Carter Planning has assisted Brookwood Cemetery with proposals to remediate and landscape an area of land covering almost 2 hectares in the Surrey Green Belt to provide more plots for future burials.
Brookwood Cemetery first opened in 1854 and was at one time the largest cemetery in the world. Today, it continues to be the largest cemetery in Western Europe and since its opening, approximately 250,000 people have been laid to rest within the beautiful grounds. The cemetery is listed a Grade I site in the Register of Historic Parks and Gardens.
Brookwood Cemetery was conceived by the London Necropolis Company in 1849 to house London’s deceased, at a time when the capital was finding it difficult to accommodate its increasing population of living and dead.
Brookwood was originally accessible by rail from a special station, the London Necropolis Railway Station, next to Waterloo Station in Central London.
The Cemetery also contains the Brookwood Military Cemetery which covers 15 hectares and includes the largest Commonwealth war cemetery in the United Kingdom and the Brookwood American Cemetery and Memorial.
A planning appeal has been successful for various extensions and improvements to a golf clubhouse in the Surrey Green Belt. The Inspector found that the proposals were relatively modest with limited visual impact and would not be inappropriate development in the Green Belt.
Planning permission has been negotiated in Bisley, Surrey, for the erection of nine family houses. The proposed development was considered to be acceptable in relation to its impact on local character, residential amenity, biodiversity and highway safety. Planning permission was granted subject to conditions.
Carter Planning is pleased to have prepared the “very special circumstances” justification for the erection of an 80,000 sq ft factory in the Surrey Green Belt, together with the erection of 23 residential dwellings and the demolition of the existing factory buildings. The proposal is to create a new global headquarters for Vision Engineering, a high-technology optical business, by amalgamating sites in the area and redeveloping the existing site for residential houses and flats.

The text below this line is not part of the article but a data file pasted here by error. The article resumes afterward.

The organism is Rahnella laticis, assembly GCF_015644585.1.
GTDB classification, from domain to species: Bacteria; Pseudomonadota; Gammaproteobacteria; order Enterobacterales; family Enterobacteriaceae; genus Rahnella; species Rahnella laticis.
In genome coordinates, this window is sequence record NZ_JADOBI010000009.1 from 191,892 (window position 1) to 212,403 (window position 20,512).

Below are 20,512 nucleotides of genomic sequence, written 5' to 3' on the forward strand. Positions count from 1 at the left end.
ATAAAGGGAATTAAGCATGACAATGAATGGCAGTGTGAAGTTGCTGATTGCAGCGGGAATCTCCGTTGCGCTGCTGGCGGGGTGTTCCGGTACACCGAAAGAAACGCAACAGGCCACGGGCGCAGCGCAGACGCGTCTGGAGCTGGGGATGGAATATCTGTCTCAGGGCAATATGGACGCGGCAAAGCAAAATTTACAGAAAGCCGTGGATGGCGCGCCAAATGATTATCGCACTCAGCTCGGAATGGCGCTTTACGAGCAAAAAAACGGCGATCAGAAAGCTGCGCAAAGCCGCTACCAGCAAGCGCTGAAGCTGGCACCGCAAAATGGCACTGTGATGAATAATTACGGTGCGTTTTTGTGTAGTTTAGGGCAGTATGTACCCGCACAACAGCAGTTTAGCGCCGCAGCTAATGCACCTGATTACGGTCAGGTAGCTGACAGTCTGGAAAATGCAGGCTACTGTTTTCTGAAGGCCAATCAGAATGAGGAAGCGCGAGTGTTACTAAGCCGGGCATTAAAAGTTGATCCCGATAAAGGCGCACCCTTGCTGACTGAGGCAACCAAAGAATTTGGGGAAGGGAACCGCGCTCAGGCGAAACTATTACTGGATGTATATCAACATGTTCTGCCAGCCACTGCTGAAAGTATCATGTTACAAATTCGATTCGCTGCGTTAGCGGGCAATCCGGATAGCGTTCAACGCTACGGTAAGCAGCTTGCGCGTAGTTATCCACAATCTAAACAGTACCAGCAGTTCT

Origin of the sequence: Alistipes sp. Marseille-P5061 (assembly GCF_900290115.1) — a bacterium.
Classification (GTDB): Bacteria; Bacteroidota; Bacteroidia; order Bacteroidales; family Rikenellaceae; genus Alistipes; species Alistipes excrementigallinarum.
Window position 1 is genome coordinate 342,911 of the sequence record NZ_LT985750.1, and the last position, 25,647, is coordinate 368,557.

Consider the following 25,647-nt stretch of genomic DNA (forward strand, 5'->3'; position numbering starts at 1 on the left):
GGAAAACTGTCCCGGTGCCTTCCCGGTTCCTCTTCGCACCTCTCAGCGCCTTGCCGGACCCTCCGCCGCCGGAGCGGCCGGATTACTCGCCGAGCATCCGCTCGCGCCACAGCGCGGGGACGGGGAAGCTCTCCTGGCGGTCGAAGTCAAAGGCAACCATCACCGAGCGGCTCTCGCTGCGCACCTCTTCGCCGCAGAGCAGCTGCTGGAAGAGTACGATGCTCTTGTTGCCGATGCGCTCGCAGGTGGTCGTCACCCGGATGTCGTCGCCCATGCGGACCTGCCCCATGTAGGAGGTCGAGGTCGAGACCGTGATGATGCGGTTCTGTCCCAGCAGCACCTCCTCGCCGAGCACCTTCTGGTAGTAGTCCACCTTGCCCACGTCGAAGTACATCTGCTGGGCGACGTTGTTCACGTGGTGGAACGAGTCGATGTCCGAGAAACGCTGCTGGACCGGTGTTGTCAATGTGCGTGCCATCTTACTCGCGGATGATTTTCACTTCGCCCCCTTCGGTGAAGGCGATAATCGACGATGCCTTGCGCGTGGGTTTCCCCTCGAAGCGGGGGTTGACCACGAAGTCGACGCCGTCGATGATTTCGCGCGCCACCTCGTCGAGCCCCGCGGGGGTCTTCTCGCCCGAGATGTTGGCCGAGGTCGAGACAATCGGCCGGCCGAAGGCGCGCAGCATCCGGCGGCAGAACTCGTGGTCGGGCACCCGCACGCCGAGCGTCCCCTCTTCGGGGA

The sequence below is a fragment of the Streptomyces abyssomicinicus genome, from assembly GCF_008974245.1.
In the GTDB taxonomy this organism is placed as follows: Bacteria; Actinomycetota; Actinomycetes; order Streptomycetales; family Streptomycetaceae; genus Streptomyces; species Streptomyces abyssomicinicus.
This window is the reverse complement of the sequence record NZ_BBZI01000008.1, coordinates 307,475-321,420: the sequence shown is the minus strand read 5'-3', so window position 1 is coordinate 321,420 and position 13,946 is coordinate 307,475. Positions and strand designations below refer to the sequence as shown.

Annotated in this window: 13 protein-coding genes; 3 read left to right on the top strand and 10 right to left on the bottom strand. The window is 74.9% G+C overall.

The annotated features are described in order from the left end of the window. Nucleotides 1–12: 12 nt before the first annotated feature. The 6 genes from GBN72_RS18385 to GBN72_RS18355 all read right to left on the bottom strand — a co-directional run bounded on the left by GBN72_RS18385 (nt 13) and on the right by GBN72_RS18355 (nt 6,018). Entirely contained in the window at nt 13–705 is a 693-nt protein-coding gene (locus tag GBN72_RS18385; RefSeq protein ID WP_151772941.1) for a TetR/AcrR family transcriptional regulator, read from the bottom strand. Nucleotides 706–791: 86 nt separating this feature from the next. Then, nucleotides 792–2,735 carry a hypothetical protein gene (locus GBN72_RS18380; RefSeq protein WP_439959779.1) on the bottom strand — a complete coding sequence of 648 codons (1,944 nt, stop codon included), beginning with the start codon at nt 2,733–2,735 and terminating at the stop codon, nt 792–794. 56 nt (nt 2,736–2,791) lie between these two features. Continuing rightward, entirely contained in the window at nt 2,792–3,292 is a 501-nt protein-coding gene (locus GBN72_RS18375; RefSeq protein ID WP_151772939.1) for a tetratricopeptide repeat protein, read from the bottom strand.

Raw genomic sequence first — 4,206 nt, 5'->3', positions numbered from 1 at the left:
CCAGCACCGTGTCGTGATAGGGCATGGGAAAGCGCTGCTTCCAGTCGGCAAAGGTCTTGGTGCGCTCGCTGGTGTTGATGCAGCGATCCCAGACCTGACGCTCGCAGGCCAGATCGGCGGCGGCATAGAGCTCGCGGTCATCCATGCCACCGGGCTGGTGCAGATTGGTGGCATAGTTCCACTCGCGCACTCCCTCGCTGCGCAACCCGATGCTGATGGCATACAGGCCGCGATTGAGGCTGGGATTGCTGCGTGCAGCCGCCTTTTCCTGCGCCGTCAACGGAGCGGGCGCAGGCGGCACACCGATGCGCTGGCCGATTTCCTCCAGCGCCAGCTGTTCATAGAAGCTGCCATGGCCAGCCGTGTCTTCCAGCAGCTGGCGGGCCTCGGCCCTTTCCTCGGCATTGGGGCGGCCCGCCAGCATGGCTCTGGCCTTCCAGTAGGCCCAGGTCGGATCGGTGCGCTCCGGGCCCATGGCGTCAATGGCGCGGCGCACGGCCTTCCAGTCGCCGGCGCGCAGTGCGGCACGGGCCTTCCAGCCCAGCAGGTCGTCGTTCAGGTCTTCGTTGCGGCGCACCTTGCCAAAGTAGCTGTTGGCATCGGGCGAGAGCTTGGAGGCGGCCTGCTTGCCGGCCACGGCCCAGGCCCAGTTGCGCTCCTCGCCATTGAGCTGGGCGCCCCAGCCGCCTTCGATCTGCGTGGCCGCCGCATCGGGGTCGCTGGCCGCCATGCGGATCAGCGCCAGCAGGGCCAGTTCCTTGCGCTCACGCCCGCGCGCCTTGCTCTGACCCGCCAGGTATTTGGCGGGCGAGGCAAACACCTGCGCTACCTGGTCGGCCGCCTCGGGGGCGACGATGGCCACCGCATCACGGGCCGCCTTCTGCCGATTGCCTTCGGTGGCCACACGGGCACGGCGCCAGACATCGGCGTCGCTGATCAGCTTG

Vision Engineering competes with international companies such as Olympus, Nikon, Carl Zeiss, Leica, and Mitutoyo. In order to improve global competitiveness they required larger, modern premises. The Company has 200 highly skilled employees. Redevelopment next to one of their existing facilities contributes to sustainable job retention and creation and allows the business to continue production during the development.
Guildford Borough Council accepted that allowing a modern facility to be built in the Green Belt on a single site, improves operational efficiencies, retains employment and provides new job opportunities in this area, which would benefit the local economy and community. This gives the Company the ability to significantly improve their position in the global market in which they are competing, to contribute to the UK economy and the reputation of UK technology industries abroad. The Secretary of State has agreed with our submissions that ‘very special circumstances’ exist and has agreed that the economic benefits of the proposal are such that he did not need to call the scheme in for his determination. Architect: BBF Fielding
In an interesting appeal decision in the Surrey Green Belt a Planning Inspector has allowed the creation of a vehicle access including a vehicle turntable, together with the refurbishment of an existing Grade II Listed cottage.
The Inspector concluded that due to the rural location of the dwelling it was highly probable that any occupant of the property would own/use a car and the provision of a small on-site parking place would give the occupants of the dwelling safe onsite parking for a small car as the alternative would be to park of the main road, which would obstruct the free flow of traffic and have an adverse impact on highway safety. As such the proposed vehicle parking area and car turntable would have the potential to improve highway safety and, taken together with the refurbishment of the listed building, produced an acceptable scheme.
Planning permission has been obtained for a gated entrance to a private estate in Surrey. In an unusual appeal it was determined that the gates were “inappropriate development in the Green Belt,” but that very special circumstances existed to allow them.